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Ransomware Attack Left Hospitals Offline

Cyber-risk and liabilities update

More than 100 Romanian hospitals have been hit by a ransomware attack following a cyber-incident that targeted a third-party supplier. Dozens of hospitals were left offline, with some resorting to the use of pen and paper to continue operating. The attackers demanded a ransom of £130,000 (although the actual demand was in Bitcoins) to release the data stolen in the breach.

This event showcases the dangers that third-party software can pose. Specifically, malicious actors can exploit vulnerabilities in third-party software to introduce harmful code or launch attacks.

The following article provides more details about the incident and offers tips for businesses to prevent ransomware attacks and third-party breaches.

Ransomware Attack Incident Details

The ransomware attack occurred between 10th and 12th February 2024, starting with the Pitesti Paediatric Hospital and impacting at least 25 others, according to the National Cyber Security Directorate. Additionally, 79 hospitals were forced offline while investigators determined if they had been affected.

The main target of the attack was a third-party healthcare management system platform used by hospitals to store patient data. The attack encrypted hospital data, and the threat actors responsible—whose identities are currently unknown—demanded a ransom for the data’s safe release. Although most hospitals had recently backed up their data, one hadn’t done so for 12 days, significantly impacting their recovery. Furthermore, some hospitals had to switch off internet-connected devices as a precaution, meaning health-critical machines like MRI scanners could have been affected.

The UK has seen similar attacks; in 2017, the NHS was brought to a standstill due to a WannaCry outbreak, and more recently, a third-party software compromise left several NHS Trusts unable to access patient data for months during 2022.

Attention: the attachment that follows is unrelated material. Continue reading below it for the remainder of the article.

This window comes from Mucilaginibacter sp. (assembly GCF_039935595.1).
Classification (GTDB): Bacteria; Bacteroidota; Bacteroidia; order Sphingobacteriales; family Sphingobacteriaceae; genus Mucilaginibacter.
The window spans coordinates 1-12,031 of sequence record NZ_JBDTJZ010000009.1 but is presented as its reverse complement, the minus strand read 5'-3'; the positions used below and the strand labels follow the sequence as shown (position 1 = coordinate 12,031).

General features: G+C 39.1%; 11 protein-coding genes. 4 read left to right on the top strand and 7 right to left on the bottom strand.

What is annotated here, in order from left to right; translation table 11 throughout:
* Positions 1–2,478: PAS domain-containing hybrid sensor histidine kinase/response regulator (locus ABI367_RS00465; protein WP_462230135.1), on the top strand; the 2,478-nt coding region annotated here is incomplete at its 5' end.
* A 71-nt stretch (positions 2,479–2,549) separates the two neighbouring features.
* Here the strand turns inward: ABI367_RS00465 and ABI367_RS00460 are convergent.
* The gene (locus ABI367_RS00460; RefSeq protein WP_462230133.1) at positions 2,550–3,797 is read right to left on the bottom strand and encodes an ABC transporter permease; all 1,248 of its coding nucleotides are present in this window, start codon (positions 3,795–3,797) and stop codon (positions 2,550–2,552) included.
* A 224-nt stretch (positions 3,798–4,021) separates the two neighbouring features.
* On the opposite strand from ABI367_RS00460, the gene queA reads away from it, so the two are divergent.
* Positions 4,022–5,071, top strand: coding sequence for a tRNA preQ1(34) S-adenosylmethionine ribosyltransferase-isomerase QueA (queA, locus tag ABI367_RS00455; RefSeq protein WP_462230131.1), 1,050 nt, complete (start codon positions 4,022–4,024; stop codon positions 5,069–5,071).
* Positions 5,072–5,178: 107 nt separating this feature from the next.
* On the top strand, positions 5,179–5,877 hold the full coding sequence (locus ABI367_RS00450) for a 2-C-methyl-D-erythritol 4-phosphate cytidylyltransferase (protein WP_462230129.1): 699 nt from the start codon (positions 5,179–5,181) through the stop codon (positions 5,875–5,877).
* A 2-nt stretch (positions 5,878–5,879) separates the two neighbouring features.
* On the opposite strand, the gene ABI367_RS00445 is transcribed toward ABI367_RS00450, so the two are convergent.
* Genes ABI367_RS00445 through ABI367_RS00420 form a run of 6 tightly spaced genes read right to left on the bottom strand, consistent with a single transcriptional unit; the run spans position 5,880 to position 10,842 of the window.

Besides, it’s not just healthcare facilities at risk; all business types can be hit by ransomware attacks and be left unable to trade, or worse still, with their reputation in tatters.

Tips for Businesses

This event emphasises how important it is for businesses to have appropriate cyber-security measures to help protect against ransomware attack losses. Here are some best practices for organisations to consider:

  • Establish response strategies — Organisations must identify their critical assets and determine how these could be impacted by ransomware attacks, leveraging this information to develop a robust cyber-incident response plan. The plan should detail how businesses can restore operations and respond to ransom demands. Organisations should keep a hard copy of their plan on a system unconnected to their main IT network for safe access in case of breaches.
  • Keep up-to-date backups — Organisations should back up all critical files and regularly test backup plans to ensure potential problems are spotted before they result in data loss. Additionally, organisations must create offline backups and keep these in an off-site location or a cloud service designed for this purpose. Backups should be scanned for malware before files are restored in case hackers have infiltrated the network and infected them.
  • Proactively manage third-party risk — Organisations must scrutinise how their vendors handle information and request proof of the vendors’ cyber-security programme to evaluate potential vulnerabilities. Additionally, organisations could consider the merits of auditing third-party vendors for security compliance.

As ransomware attacks evolve and threat actors continue to target multiple organisations through third-party software, businesses should make it a priority to consistently review their potential exposures and update their mitigation techniques whenever necessary.

Contact us today for additional risk management guidance and insurance solutions.

The cyber-threat information provided by Zywave and contributed by Lisa Langley, Cert CII, Team Leader, Professional Risks, Cox Mahon Ltd.

This Cyber Risks & Liabilities document is not intended to be exhaustive nor should any discussion or opinions be construed as legal advice. Readers should contact legal counsel or an insurance professional for appropriate advice.